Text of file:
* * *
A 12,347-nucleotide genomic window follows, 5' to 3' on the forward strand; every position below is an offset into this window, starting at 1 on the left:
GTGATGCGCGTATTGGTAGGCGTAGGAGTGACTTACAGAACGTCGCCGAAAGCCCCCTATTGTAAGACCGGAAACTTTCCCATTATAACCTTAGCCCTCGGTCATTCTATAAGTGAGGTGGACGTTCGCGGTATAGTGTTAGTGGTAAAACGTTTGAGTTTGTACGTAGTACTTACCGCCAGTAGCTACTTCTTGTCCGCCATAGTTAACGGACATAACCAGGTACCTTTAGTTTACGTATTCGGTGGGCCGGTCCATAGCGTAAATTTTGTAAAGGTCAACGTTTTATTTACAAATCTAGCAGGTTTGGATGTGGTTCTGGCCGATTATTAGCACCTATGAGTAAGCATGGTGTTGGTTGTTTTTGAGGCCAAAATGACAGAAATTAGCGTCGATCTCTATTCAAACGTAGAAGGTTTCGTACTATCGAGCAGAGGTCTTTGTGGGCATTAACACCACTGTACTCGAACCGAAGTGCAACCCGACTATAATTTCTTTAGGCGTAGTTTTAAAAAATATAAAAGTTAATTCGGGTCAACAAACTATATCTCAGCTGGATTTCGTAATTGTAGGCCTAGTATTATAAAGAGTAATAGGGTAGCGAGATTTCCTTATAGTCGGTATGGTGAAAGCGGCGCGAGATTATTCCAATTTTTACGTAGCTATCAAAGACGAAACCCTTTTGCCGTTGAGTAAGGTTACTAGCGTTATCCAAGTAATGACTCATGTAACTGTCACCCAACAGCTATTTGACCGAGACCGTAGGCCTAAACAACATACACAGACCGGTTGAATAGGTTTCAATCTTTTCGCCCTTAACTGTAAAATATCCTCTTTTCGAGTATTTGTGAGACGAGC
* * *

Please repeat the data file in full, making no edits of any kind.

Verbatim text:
A 12,347-nucleotide genomic window follows, 5' to 3' on the forward strand; every position below is an offset into this window, starting at 1 on the left:
GTGATGCGCGTATTGGTAGGCGTAGGAGTGACTTACAGAACGTCGCCGAAAGCCCCCTATTGTAAGACCGGAAACTTTCCCATTATAACCTTAGCCCTCGGTCATTCTATAAGTGAGGTGGACGTTCGCGGTATAGTGTTAGTGGTAAAACGTTTGAGTTTGTACGTAGTACTTACCGCCAGTAGCTACTTCTTGTCCGCCATAGTTAACGGACATAACCAGGTACCTTTAGTTTACGTATTCGGTGGGCCGGTCCATAGCGTAAATTTTGTAAAGGTCAACGTTTTATTTACAAATCTAGCAGGTTTGGATGTGGTTCTGGCCGATTATTAGCACCTATGAGTAAGCATGGTGTTGGTTGTTTTTGAGGCCAAAATGACAGAAATTAGCGTCGATCTCTATTCAAACGTAGAAGGTTTCGTACTATCGAGCAGAGGTCTTTGTGGGCATTAACACCACTGTACTCGAACCGAAGTGCAACCCGACTATAATTTCTTTAGGCGTAGTTTTAAAAAATATAAAAGTTAATTCGGGTCAACAAACTATATCTCAGCTGGATTTCGTAATTGTAGGCCTAGTATTATAAAGAGTAATAGGGTAGCGAGATTTCCTTATAGTCGGTATGGTGAAAGCGGCGCGAGATTATTCCAATTTTTACGTAGCTATCAAAGACGAAACCCTTTTGCCGTTGAGTAAGGTTACTAGCGTTATCCAAGTAATGACTCATGTAACTGTCACCCAACAGCTATTTGACCGAGACCGTAGGCCTAAACAACATACACAGACCGGTTGAATAGGTTTCAATCTTTTCGCCCTTAACTGTAAAATATCCTCTTTTCGAGTATTTGTGAGACGAGC